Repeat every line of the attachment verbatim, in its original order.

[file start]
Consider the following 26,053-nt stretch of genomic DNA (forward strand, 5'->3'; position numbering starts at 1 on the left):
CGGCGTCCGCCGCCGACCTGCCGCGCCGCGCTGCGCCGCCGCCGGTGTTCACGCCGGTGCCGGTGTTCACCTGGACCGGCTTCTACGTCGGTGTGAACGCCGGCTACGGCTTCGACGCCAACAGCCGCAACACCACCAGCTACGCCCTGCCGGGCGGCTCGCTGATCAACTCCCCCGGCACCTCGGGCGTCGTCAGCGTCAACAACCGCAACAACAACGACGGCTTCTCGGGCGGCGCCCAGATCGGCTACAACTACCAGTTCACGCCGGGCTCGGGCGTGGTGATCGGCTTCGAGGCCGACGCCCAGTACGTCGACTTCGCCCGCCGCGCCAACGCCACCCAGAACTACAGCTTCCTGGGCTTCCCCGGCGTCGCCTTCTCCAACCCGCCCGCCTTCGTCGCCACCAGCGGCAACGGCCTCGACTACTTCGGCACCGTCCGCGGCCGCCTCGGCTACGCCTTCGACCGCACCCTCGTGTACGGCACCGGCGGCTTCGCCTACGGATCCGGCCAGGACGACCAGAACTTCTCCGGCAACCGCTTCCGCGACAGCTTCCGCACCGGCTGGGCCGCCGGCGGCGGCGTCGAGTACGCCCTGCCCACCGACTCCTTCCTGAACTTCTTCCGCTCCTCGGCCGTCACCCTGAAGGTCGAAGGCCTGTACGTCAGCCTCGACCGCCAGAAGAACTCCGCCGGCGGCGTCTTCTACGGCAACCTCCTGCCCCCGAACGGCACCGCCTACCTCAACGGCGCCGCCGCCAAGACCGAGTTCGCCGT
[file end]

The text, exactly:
Consider the following 26,053-nt stretch of genomic DNA (forward strand, 5'->3'; position numbering starts at 1 on the left):
CGGCGTCCGCCGCCGACCTGCCGCGCCGCGCTGCGCCGCCGCCGGTGTTCACGCCGGTGCCGGTGTTCACCTGGACCGGCTTCTACGTCGGTGTGAACGCCGGCTACGGCTTCGACGCCAACAGCCGCAACACCACCAGCTACGCCCTGCCGGGCGGCTCGCTGATCAACTCCCCCGGCACCTCGGGCGTCGTCAGCGTCAACAACCGCAACAACAACGACGGCTTCTCGGGCGGCGCCCAGATCGGCTACAACTACCAGTTCACGCCGGGCTCGGGCGTGGTGATCGGCTTCGAGGCCGACGCCCAGTACGTCGACTTCGCCCGCCGCGCCAACGCCACCCAGAACTACAGCTTCCTGGGCTTCCCCGGCGTCGCCTTCTCCAACCCGCCCGCCTTCGTCGCCACCAGCGGCAACGGCCTCGACTACTTCGGCACCGTCCGCGGCCGCCTCGGCTACGCCTTCGACCGCACCCTCGTGTACGGCACCGGCGGCTTCGCCTACGGATCCGGCCAGGACGACCAGAACTTCTCCGGCAACCGCTTCCGCGACAGCTTCCGCACCGGCTGGGCCGCCGGCGGCGGCGTCGAGTACGCCCTGCCCACCGACTCCTTCCTGAACTTCTTCCGCTCCTCGGCCGTCACCCTGAAGGTCGAAGGCCTGTACGTCAGCCTCGACCGCCAGAAGAACTCCGCCGGCGGCGTCTTCTACGGCAACCTCCTGCCCCCGAACGGCACCGCCTACCTCAACGGCGCCGCCGCCAAGACCGAGTTCGCCGT